Father seeks justice for son’s death

August 5th, 2011 - 11:14 am ICT by IANS  

Mamata Banerjee Kolkata, Aug 5 (IANS) A 57-year-old man has been running from pillar to post for more than five years in West Bengal, seeking justice for the death of his only son due to alleged medical negligence. He says while he is ruined emotionally and financially, the guilty doctors have gone unpunished.

Raja, 16, was suffering from diarrhoea and was admitted to Shaktinagar Hospital in Nadia district on the night of Sep 18, 2005. After his condition worsened the next day, he was referred to Calcutta Medical College and Hospital late at night.

But after about two hours, doctors pronounced Raja dead. The world came crashing down for Anwar Mallick, Raja’s father.

“The doctors of Shaktinagar Hospital killed my child. Without observing due medical procedure they gave my child some medicines, particularly an injection called Safezone, which ultimately caused his death,” Mallick told IANS.

Kunal Saha, a US-returned doctor, confirms Mallick’s claims.

“First of all, a person dying of diarrhoea is rare. I have seen all the prescriptions. The doctors were utterly reckless and negligent in treating Raja. Safezone can be given only after conducting a medical checkup to ensure if the patient’s body is in a condition to bear the drug. The injection was administered without such a test, which caused his death,” Saha said.

Since the fateful morning of Sep 20, 2005, it has been an endless grind for Mallick.

“I lost my son, my shop, and I am on the verge of losing my land which I have mortgaged to borrow money. It seems I am chasing a mirage. My family is starving while the guilty are enjoying their lives. I am ruined and the day is not far when I will have to commit suicide,” said Mallick, before breaking down.

Nadia’s Superintendent of Police Sabyasachi Mishra told IANS: “Yes, a case of medical negligence has been filed against doctors Hiren Mukherjee and K.R. Biswas. We are looking into the matter afresh after the court ordered a re-investigation. Since we do not have any conclusive proof, they have not been arrested.”

Repeated attempts to talk to the doctors proved fruitless. Mukherjee disconnected after he was told it was a call from the media, while Biswas did not take the calls.

Shaktinagar Hospital’s medical superintendent too refused to comment on the case when contacted by IANS.

Mallick met top district and police officials a number of times, but all he got were empty assurances. He then approached the state secretariat in 2010.

After making rounds of the state secretariat for over a year, Mallick July 18 this year received a letter from Chief Minister Mamata Banerjee’s office, which directed the district’s top most administrative authorities to look into the matter and take necessary action.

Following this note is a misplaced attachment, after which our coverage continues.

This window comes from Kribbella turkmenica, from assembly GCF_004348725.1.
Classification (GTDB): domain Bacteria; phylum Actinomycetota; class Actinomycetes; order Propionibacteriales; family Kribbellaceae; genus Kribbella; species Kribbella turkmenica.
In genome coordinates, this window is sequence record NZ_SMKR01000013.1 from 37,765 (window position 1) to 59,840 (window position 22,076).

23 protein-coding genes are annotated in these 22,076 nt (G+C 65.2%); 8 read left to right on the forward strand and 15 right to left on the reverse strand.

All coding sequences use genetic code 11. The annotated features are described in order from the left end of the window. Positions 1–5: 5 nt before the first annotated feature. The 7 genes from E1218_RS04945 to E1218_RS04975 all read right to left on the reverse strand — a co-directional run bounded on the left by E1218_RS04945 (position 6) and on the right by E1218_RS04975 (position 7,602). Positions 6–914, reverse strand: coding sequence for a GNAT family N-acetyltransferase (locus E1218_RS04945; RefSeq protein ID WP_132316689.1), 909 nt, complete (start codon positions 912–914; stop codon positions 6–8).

But the authorities are yet to act.

Mallick also possesses the report of the West Bengal Medical Council (WBMC) after the doctors were reported for negligence. The report says: “The accused doctors are hereby warned for their lackadaisical attitude. Penal measures may be taken in case of repetition.”

Saha, who is also president of People for Better Treatment (PBT), an NGO fighting against medical negligence, told IANS: “The (WBMC) report is laughable, to say the least. I have repeatedly said the WBMC should have non-doctors on board, and then only guilty medical practitioners will be punished. A doctor will never go against another. The council is actually to save them and not punish them.”

Scores of victims of medical negligence crowd the PBT office everyday hoping to get justice. Saha himself has been fighting legal battles for over a decade after his wife Anuradha died owing to the alleged negligence of some city doctors.

Saha added: “The reasons for negligence are the absence of accountability and lack of continuing medical education (CME). Also the doctors in government hospitals are stretched beyond limit, which drastically erodes their efficiency.”

Mallick Aug 2 received another letter from the chief minister’s office, which directed the district administration to expedite the investigation.

“The Nadia chief judicial magistrate’s court has ordered a reinvestigation into the matter. Police had earlier, instead of filing the chargesheet, submitted a final report stating there was no evidence to charge the persons complained of,” said Alok Mukherjee, Mallick’s counsel.

(Anurag Dey can be contacted at deyvil@gmail.com)

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